The Last Estate

January Blues – The Last Estate

January Blues

I spend most of my endless mornings arranging to crawl out of the bed I sleep in.  It’s a bed where there are probably more bed bugs than breadcrumbs for tiny mouthparts to feast on, and there are definitely more breadcrumbs than thread count on the rough sheets I wrap myself in when I’m using sheets and not just sleeping on the mattress itself, which is almost never.  


It’s a new year, and all the little trackers inside brains that count joy, thankfulness, and blessings have reset for the season, like the honor ratings in League of Legends.  I’m back at zero, blaring “Zero” by Smashing Pumpkins in my phone’s earbuds while mice do urbex inside the empty walls. 


What I can see, what I have seen, of 2023 looks identical to 2022 in my dusty eyes, although asking someone with depression to compare the years always seems penal, akin to asking a victim to identify their assailant in a lineup.  When talking about the years, “worse than” and “better than,” to me, all sound like measures on some scale of retributive justice, and there’s no justice, and the retribution usually brings more pain than peace of mind.  


“Wait, Rudy, maybe it’s just you,” I tell myself, “Maybe you just need some perspective, or another Psychology Today ad keyword.”


But as I make my way towards my morning shower—this vague goal that’s sliding farther and farther back in my priorities list (a fact that the Estate’s non-euclidean geometry acknowledges by pushing the end of the hallway back infinitely)—I peer into the rooms of my housemates.


It turns out that the Goddess of Depression’s cup overfloweth (like seriously, way more than half full) and everyone is laid low by some malaise that’s either seasonal, regional, or indeterminable-but-still-really-shitty.  


I want to have a conversation.  I want to ask people how they stave off these long, distended days, these January blues, but goddamn, I’m a social recluse and it’s like 1 PM and the meds are not hitting the right way yet.  So instead, I keep walking towards that far away bathroom while typing out a question in the Discord we all share:


“What’s your ‘depression grinding’ media that you use to chew through the hours where you just can’t move?”


The responses are timeless.  I mean that as a statement about how time seems when you’re depressed—asynchronous, bleeding—and also a statement about the unconquerable nature of depression, I guess.  


As I trudge on, I read through my friends’ musings as they come in and feel some measure of calm wash over me.  I feel lucid.  I feel at least lukewarm.  Finally, I feel the solid oak door of the bathroom collide with my forehead as I crash into it, my attention divided by “Zero” and the chat notifications.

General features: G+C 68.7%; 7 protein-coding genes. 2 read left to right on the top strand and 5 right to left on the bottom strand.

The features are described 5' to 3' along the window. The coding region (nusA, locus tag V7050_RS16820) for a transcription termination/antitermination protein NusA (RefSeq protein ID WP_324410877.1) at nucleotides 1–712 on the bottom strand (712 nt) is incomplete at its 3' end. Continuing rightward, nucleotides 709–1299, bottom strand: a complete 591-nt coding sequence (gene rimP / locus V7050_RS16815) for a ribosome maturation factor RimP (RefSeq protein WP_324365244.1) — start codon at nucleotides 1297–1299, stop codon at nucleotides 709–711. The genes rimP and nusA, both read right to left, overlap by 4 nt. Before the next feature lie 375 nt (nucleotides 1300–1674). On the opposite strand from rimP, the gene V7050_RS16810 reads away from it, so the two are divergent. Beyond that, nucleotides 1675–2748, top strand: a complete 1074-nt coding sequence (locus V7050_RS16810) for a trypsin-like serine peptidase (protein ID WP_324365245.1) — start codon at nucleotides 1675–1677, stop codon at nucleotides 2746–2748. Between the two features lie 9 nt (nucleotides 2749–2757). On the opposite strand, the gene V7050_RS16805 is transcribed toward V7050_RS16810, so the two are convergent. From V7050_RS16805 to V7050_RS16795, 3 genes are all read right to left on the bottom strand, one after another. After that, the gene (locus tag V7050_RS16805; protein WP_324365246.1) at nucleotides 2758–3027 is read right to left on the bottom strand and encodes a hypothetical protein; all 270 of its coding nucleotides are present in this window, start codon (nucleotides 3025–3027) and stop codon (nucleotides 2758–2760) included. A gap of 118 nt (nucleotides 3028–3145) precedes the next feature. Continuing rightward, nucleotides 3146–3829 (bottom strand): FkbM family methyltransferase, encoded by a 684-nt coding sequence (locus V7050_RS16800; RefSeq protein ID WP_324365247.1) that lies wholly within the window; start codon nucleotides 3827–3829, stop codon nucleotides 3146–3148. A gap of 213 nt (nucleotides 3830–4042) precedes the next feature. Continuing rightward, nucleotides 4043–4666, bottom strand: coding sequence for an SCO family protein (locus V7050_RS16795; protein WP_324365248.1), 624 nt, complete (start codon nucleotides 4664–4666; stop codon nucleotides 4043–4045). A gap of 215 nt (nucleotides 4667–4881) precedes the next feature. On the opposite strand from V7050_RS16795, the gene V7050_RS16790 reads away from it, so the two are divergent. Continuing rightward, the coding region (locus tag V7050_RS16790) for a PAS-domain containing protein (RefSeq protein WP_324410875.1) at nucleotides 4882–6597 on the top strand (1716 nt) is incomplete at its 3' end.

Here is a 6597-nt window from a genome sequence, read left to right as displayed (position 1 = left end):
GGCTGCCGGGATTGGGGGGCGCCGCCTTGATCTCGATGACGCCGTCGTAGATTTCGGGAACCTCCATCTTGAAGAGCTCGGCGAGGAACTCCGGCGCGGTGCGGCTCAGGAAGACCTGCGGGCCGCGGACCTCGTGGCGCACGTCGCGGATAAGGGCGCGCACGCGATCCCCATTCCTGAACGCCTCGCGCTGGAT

I stand looking at the door blankly, my brain caught in an error loop.





Sabrina Small


What I want is painless annihilation. What I want is to slip into a gentle ballet of self punishment. I’ll paint yesterday’s picture: I am nervous about never working again, disappointing everyone to the point of social exile, and grieving the expected but always abrupt departure of my kids, who have gone to their dad for the week. The apartment is silent. Outside it’s raining, handing me a big fat justification to wallow. It is 10:30 and I make spaghetti puttanesca. I bring the oily red mess of noodles onto the couch and cover myself with a blanket, which I will use as a napkin, bib, and possibly snot rag. It will be dark in 5 hours but for now, I have to draw the curtain. I shove noodles into my mouth hole and find something starring Ryan Reynolds. I don’t think he’s attractive. It’s not about desire. I don’t think he’s a bad or good actor. He just is. His brand is dependable.


I watch Free Guy. The title is so bad. The title sounds like it was written by ESL students. The movie is also bad. It’s so stupid and obvious that the funny parts seem like an accident, some version of, “if 100 monkeys typed all day for eternity, eventually they’d write Hamlet.” Jody Comer is in Free Guy and I pay close attention to her shark eyes, the fetal alcohol beauty of her face. I notice the little things, the freckles on her back as she hunches before her computer. Did she hate every second of this or did she treat it like a job and enjoy the perks? I pause often. I make an appointment with my gynecologist. I fill the sodastream and press until I hear the satisfying carbonation fart. I  eat the rest of a pint of cookie-dough ice cream. I piss 12 times. I check twitter and discord. I long for death’s embrace. The whole time, I’m thinking about the minutes ticking down. The plot will find its tidy ending and I’ll be left behind, searching for another way to fill the void. Movies are for amateurs. I know this. It’s better to pick something with multiple seasons. Double digit seasons. I can’t return to the comfort of Bob’s Burgers or The Office. I’ve dipped into those wells too often. I start Broadchurch, three seasons will get me to the point of passing out from exhaustion. Oh and look! A dead kid. I fart loud enough to scare the cat and settle in for the night.


Derek Maine